'Why do you think so many people have tried to tarnish the work of Harry Price’s critics, particularly the work of Trevor Hall?'

Because the criticisms were unassailable, they did the next best thing and took the battle ‘ad hominem’. Trevor Hall was a determined and pugnacious Yorkshire man and didn’t bow to that sort of pressure, but the attacks were unpleasant and untrue. There are, even today, some who accuse Trevor of stealing a book out of Harry Prices’ collection (he didn’t)  and argue that, in consequence, the entire report by report of Hall, Goldney and Dingwall should be ignored as untrustworthy. Trevor and I became friends, and I was proud to have known him. 

'What do you think of the continuing perception of Borley as a haunted place?'

It is the victory of wishful thinking over the scientific method and analytical thought. Anyone who argues against this perception of Borley as a haunted place is made to feel one is unkindly attacking a system of beliefs. The closer you look at the evidence in a dispassionate and scientific way, the more flimsy  it becomes.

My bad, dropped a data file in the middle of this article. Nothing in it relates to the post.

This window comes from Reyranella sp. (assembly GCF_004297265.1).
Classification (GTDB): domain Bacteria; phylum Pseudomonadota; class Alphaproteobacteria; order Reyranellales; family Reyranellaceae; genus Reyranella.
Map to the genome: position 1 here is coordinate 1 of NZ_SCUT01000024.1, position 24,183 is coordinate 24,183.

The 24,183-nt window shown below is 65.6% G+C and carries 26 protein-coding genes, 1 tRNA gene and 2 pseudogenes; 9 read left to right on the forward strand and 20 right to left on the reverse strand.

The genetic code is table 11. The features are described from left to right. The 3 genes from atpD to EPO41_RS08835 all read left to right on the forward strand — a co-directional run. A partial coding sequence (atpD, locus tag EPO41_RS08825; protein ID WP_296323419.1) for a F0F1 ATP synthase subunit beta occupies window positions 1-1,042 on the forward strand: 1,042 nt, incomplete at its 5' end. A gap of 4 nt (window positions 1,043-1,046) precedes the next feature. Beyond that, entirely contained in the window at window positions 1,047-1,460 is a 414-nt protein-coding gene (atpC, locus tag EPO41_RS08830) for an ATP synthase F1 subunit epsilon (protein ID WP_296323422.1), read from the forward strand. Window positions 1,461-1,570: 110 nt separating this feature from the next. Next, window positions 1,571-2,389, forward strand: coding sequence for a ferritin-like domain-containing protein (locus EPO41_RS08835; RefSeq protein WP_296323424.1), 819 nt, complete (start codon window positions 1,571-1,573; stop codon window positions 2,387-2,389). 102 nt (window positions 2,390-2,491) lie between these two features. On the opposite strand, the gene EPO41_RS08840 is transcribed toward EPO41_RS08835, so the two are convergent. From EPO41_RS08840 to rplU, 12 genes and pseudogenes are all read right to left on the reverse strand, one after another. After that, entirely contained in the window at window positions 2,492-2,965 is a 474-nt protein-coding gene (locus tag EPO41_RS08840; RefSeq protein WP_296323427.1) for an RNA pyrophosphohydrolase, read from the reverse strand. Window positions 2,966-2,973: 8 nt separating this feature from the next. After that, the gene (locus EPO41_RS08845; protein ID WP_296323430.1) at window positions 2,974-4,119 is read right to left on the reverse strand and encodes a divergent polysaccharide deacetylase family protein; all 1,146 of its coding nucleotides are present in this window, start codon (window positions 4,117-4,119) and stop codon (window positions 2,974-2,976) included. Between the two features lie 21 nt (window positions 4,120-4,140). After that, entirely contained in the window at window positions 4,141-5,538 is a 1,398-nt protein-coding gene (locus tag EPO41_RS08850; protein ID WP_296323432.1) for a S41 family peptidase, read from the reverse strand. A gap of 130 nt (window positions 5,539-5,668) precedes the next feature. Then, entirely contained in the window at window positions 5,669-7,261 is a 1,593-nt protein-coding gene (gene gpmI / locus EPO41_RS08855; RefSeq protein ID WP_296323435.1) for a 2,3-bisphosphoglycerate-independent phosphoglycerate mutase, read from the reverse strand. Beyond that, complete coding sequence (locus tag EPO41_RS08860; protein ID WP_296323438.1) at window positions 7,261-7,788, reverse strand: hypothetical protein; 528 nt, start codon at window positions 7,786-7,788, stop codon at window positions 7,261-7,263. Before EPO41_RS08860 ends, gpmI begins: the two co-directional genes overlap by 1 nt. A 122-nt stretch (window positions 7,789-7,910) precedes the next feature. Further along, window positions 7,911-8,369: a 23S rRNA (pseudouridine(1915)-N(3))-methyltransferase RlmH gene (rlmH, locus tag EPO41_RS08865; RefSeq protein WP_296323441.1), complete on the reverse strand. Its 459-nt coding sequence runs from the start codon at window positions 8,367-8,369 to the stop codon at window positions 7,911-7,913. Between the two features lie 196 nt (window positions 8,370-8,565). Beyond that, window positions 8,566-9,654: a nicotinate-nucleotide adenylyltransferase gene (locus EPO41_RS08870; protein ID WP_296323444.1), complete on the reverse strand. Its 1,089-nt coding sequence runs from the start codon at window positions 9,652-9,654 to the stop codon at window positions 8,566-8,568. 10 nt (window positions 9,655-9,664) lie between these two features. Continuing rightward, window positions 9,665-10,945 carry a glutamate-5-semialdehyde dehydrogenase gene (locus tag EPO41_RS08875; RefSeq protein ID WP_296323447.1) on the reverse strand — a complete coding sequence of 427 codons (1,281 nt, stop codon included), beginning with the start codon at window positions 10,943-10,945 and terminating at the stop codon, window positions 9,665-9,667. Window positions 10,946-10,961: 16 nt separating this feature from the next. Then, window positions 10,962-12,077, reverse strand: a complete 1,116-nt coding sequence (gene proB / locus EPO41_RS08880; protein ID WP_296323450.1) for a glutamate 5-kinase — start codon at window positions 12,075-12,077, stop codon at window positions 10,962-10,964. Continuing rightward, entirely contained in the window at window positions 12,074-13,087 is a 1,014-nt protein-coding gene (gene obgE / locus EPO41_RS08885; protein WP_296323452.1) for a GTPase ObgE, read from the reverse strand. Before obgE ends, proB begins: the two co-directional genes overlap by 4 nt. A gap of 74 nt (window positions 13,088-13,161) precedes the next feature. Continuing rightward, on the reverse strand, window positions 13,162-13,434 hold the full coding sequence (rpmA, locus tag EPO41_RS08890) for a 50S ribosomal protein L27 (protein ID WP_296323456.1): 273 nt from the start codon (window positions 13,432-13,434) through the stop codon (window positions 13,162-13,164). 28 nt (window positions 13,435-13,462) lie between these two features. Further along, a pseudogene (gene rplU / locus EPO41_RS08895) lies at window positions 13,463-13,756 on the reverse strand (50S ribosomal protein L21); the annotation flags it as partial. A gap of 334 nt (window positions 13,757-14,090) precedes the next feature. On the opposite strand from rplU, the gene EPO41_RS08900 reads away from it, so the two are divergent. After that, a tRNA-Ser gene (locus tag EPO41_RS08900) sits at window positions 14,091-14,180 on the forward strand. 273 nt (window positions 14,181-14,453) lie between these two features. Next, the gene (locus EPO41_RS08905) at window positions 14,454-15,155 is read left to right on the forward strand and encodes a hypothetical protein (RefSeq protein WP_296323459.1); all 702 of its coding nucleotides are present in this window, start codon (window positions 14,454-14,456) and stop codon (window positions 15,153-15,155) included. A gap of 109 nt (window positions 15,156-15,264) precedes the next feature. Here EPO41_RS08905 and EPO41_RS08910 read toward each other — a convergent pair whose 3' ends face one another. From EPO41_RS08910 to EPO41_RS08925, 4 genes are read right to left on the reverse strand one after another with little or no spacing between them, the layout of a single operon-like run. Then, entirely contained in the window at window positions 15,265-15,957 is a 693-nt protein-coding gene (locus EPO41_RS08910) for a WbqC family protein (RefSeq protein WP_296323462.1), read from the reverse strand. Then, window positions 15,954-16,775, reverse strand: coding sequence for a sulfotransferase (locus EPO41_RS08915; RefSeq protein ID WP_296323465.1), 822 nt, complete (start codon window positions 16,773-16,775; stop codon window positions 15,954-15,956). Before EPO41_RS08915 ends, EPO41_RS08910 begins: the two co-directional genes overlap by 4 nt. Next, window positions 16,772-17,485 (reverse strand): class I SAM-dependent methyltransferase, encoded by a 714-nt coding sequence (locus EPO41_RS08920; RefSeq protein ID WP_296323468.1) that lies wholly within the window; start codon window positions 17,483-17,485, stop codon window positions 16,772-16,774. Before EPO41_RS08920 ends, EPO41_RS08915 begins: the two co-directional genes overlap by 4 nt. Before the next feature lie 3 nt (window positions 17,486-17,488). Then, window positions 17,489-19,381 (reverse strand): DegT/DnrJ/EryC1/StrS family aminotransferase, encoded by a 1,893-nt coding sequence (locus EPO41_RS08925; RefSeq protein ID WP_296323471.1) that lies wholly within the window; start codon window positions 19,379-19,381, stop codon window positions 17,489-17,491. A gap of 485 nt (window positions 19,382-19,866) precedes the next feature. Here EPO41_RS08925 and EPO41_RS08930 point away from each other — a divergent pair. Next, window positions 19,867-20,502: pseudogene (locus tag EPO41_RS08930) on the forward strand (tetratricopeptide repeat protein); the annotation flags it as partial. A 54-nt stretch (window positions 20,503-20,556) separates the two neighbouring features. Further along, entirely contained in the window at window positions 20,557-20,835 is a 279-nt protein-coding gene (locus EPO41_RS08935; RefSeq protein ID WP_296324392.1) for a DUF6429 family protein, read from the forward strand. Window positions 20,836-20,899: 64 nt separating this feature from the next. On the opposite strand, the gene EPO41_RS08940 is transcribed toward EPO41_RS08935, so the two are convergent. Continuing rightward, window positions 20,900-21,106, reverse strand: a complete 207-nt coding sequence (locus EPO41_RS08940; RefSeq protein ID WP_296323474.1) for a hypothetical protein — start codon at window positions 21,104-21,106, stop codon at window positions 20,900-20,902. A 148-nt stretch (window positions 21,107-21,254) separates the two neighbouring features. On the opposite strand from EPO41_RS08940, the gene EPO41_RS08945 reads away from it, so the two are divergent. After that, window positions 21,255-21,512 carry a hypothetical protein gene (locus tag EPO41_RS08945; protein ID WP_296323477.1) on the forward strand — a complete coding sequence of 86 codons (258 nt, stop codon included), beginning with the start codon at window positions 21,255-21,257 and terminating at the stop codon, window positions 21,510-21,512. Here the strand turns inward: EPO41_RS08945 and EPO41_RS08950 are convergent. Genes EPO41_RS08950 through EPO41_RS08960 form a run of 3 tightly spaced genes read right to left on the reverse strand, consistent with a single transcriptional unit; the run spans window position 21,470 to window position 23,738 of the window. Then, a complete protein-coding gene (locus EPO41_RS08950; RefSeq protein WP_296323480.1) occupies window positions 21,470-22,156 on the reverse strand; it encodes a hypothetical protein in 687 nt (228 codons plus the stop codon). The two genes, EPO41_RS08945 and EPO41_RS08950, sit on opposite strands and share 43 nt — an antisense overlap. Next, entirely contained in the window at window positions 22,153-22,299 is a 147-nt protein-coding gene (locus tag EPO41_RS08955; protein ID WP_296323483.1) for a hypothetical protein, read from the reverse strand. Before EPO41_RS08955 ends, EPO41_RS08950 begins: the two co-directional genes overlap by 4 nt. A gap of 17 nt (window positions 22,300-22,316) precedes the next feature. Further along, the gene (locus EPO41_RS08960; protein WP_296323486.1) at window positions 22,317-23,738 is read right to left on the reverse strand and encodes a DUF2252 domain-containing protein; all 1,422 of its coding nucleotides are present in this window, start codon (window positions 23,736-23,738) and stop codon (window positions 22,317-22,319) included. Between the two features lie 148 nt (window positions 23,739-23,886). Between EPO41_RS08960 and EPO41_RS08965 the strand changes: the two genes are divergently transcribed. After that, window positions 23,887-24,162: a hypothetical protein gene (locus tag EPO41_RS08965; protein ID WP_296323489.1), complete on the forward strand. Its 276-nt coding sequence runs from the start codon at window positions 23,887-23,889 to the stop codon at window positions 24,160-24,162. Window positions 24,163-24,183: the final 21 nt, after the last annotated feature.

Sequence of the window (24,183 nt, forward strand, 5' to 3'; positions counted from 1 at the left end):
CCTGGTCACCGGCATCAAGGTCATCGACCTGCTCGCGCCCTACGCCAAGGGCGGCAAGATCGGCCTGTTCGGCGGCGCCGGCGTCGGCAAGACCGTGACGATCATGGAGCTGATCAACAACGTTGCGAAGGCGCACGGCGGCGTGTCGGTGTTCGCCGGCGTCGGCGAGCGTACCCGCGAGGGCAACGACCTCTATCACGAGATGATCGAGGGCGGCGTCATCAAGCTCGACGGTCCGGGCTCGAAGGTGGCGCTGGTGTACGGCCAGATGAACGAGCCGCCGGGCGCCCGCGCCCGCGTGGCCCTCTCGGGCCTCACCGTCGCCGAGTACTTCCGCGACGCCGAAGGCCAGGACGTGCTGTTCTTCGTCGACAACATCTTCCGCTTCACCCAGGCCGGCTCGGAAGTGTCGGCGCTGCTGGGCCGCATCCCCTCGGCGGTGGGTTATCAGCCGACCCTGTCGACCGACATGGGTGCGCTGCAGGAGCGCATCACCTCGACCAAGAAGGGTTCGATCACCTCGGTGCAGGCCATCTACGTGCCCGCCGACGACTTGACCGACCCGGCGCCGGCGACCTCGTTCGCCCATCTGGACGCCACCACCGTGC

'How has the reputation for hauntings affected Borley?'

The residents would like their village back please. There never was any haunting there, and none of the residents who lived nearby in the parish in the past century have witnessed anything odd or bizarre beyond the host of  tourists 
Borley has suffered much, especially during Halloween each year, and benefited nothing.
Graves dug up, headstones smashed, endless break-ins to the church; tourists wandering about the churchyard at all hours. People forget that it is a sacred place rather than a ghost-hunters theme park.


'How would you sum up Harry Price as a psychic researcher?'